Along with the well-known subjective methods of research (clarification of the circumstances of the development of a pathological condition, analysis of complaints, etc.), in the study of the esophagus, the most significant are two methods of objective research: radiation (radiological) and esophagoscopic. The main indication for the study of the esophagus is a violation of its function - i.e. certain violations
- Esophageal diseases
1. What symptom is most often observed in diseases of the esophagus? Regurgitation. 2. What is the difference between regurgitation and reflux? Regurgitation is the passive, retrograde movement of swallowed food to the upper sphincter of the esophagus; as a rule, food does not have time to get into the stomach. Most often, regurgitation occurs as a result of a violation of the motility of the esophagus, esophageal obstruction, or asynchronous
- Esophagus DIVERTICULES
- blindly ending process or protrusion of the organ. LINKER DIVERTICULES - localized along the back wall of the pharynx and esophagus. Classification of diverticulums of the esophagus, diverticulitis (according to Yusbasic, 1961) By localization: 1. Pharyngo-esophagic (Tsenker), 2. Bifurcation. 3. Epiphrenal. Largest diverticulum: Stage I - protrusion of the mucous membrane of the esophagus
The esophagus (esophagus) is a cylindrical tube 25-30 cm long that connects the pharynx to the stomach. It begins at the level of the VI cervical vertebra, passes through the chest cavity, diaphragm and flows into the stomach to the left of the X-XI thoracic vertebra. There are three parts of the esophagus: cervical, thoracic and abdominal. The cervical part is located between the trachea and the spine at the level of the VI cervical and up to the II thoracic
- Esophagus Features
The esophagus in young children has a fusiform shape, it is narrow and short. In a newborn, its length is only 10 cm, in children in 1 year of life - 12 cm, in 10 years - 18 cm. Its width, respectively, is 7 years old - 8 mm, in 12 years - 15 mm. There are no glands on the mucous membrane of the esophagus. It has thin walls, poor development of muscle and elastic tissues, and is well supplied with blood.
- Benign Tumors of the Esophagus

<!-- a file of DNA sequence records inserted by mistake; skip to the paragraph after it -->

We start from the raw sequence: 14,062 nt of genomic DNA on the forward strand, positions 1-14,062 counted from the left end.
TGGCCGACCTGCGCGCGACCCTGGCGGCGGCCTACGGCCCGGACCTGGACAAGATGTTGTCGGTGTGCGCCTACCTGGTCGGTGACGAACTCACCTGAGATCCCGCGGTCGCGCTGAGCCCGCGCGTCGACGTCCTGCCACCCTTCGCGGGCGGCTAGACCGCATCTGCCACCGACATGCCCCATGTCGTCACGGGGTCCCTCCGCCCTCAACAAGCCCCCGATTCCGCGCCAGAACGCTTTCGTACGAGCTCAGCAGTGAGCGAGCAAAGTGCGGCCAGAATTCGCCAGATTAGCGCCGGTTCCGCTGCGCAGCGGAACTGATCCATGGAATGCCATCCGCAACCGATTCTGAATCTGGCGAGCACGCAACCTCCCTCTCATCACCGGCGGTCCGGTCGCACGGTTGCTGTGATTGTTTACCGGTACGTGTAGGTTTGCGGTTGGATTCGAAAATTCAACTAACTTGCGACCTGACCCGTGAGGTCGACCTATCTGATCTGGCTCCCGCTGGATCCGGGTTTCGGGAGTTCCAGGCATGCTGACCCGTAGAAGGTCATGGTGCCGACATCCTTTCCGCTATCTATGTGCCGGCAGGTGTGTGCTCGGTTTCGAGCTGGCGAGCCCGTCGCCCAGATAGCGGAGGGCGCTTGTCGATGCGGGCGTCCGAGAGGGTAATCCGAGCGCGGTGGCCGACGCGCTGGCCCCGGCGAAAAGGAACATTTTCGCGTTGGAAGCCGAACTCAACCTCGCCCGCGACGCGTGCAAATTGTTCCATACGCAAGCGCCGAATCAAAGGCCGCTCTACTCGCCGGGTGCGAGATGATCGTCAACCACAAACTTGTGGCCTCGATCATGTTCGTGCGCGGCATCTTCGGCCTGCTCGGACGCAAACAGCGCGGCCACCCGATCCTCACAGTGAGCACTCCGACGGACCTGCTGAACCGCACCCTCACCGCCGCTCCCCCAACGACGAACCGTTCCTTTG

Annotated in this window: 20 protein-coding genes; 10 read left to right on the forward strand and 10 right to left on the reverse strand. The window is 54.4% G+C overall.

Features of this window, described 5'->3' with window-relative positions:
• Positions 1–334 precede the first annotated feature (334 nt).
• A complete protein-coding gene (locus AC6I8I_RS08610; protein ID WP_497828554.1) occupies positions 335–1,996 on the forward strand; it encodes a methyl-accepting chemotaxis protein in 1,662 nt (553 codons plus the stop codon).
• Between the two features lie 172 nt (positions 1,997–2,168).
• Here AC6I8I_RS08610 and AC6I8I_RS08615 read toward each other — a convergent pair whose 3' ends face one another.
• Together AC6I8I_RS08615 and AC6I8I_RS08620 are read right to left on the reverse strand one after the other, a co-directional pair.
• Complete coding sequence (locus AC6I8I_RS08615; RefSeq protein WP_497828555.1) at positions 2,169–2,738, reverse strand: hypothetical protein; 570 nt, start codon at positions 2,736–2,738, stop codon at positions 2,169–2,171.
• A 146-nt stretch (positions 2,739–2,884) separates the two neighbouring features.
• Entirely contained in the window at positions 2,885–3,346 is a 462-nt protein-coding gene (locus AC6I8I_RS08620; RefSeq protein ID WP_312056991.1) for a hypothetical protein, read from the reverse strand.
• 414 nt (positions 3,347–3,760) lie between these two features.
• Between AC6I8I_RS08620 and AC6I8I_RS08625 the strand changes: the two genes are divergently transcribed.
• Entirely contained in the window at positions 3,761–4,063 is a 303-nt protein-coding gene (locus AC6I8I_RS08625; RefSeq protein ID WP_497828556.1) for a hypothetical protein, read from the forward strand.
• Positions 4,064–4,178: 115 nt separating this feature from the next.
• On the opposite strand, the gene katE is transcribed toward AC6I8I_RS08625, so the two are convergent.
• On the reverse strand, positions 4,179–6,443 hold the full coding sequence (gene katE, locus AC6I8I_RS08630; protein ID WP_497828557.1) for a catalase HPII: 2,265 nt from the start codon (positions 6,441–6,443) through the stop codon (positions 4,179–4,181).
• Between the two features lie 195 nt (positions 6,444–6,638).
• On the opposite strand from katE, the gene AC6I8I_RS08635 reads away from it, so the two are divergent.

Classification 1. Solitary myomyomas. - acquired neoplasia. 2. Nodose-multiple myomas. 3. Common leiomyomatosis 4. Polyps: adenomas, lipomas, etc. 5. Cysts. Diagnostic criteria Dysphagia, dyspepsia; pain along the esophagus. Examples of diagnosis: 1. Solitary myoma of the esophagus. 2. Knotty-multiple esophageal myomas. 3.
- Esophagus (problems)
The esophagus is the part of the digestive tract between the larynx and the stomach. The esophagus passes through the neck, chest and diaphragm. The following diseases are characteristic of it; DIVERTICULITIS, HERNIA, OR CONGENITAL DEFECTS. Pain in the esophagus can be caused by a foreign object in it or the sensation that a foreign object is in it. Since the esophagus is the beginning of the digestive tract,
The normal esophagus is a hollow, well-stretched muscle tube extending from level VI of the cervical vertebra to level XI or XII of the thoracic vertebrae. These levels correspond to the transition of the pharynx to the esophagus and esophageal-gastric connection. In newborns, the esophagus has a length of 10-12 cm, and in adults - 23-25 cm. There are three anatomical narrowing of the esophagus, which lasts for
- Clinical anatomy and topography of the esophagus
The esophagus (oesophagus) is a continuation of the pharynx from the level of the lower edge of the cricoid cartilage (VI cervical vertebra). The esophagus passes into the stomach at the level of the 11th thoracic vertebra. The esophagus is a flattened anteroposterior direction tube 24-25 cm long. Three sections are distinguished in the esophagus: 1. Cervical. 2. Thoracic. 3. The abdominal. In the cervical and early thoracic